Cloud comes in three flavors: Infrastructure as a Service (IaaS), Platform as a Service (PaaS), and Software as a Service (SaaS), and Business Process as a Service (BPaaS). Since SaaS comes as customizable turnkey solutions, it is the most promising approach for outsourcing among the three. Examples of such SaaS applications are GMail, Salesforce etc., where end users can use them with almost zero operational effort. However, this model does not work for all applications. For specific applications like Customer Relationship Management (CRM) or Email, where behavior is well-defined and universally accepted, SaaS applications have greater chances for matching the exact scenarios of the users. However, most IT infrastructures have custom behaviors that do not fit with off-the-shelf SaaS applications. To handle such cases, user can go to IaaS. However, IaaS can only takeoff Hardware maintenance cost, which is anyway a small fraction. Therefore, IaaS users have to build, deploy, and run the applications themselves. PaaS provides a middle ground by enabling users to run custom applications in a third-party hosting environments.

Example of such applications are a Web Application, J2EE application, Web Service, Workflows, or a combination that runs in a third-party hosting environment. There are many kinds of PaaS services available ranging from databases like database.com to messaging services like Amazon Simple Queuing Service (SQS) to Windows Azure and Google AppEngine.

Due to factors like millions of online users, mobile devices, Facebook and viral marketing, the Slashdot effect--that is a large spike of requests for an application in a small period of time--has become common. Conventional wisdom is to allocate resources for systems for maximum load, but with steep load spikes, such allocations are unrealistic and wasteful. On these settings, Cloud provides an alternative solution by letting the users allocate resources on demand.

However, SaaS, PaaS and above cases have pay-as-you-go model as a key assumption. That is a user can ask for resources, use them only when he needs them, and release resources when he does not. If this assumption holds, unused applications should cost the user almost nothing. For this model to sustain, such unused applications should also cost almost nothing for the application provider as well.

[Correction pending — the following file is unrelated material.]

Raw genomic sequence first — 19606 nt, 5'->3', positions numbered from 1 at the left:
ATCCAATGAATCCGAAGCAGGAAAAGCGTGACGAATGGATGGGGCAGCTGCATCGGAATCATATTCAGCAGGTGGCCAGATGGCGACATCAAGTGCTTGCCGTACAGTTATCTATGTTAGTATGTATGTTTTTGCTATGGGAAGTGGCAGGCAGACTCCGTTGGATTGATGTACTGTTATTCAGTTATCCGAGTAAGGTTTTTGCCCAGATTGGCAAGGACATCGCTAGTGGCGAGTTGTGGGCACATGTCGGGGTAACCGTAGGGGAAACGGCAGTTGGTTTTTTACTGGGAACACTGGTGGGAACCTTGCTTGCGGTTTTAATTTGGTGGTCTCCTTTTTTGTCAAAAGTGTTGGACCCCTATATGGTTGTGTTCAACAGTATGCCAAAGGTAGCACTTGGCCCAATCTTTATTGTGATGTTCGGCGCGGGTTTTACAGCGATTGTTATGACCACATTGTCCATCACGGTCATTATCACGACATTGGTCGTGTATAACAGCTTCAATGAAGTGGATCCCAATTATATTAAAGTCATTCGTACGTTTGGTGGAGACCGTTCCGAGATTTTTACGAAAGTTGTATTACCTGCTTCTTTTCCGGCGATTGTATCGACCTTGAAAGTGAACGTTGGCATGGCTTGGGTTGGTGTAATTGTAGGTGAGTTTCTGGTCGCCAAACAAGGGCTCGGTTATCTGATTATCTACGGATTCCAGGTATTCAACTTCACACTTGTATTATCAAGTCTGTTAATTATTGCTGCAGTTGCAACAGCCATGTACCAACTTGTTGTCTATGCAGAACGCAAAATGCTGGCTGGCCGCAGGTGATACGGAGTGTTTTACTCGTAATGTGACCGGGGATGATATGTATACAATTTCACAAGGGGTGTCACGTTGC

We argue that to support the pay-as-you-go model, both SaaS and PaaS middleware should be able to support applications owned by many users (we call them tenants) within the same server while allocating resources on demand. It is possible to do this through IaaS where one can run a VM per each user. However, many of the applications and users are not active (in use) often. If a hosting provider has 10,000 tenants and if only few hundred are in use at a given time, then always running a VM for each is a waste. Since booting-up a VM often takes time and does not complete fast enough to serve the first request, keeping VMs in disk and booting VMs on demand is often impractical.

As a solution to this problem, multi-tenancy has been proposed and is considered a key enabling technology for the Cloud. The idea is that the same server instance can support multiple tenants, and that enables hosting organizations to mix and match heavily-used and lightly-used tenants together. This enables them to run the overall infrastructure with much less resources. In summary, with multi-tenancy, the unit of sharing is smaller than a virtual machine, enabling increased sharing of resources.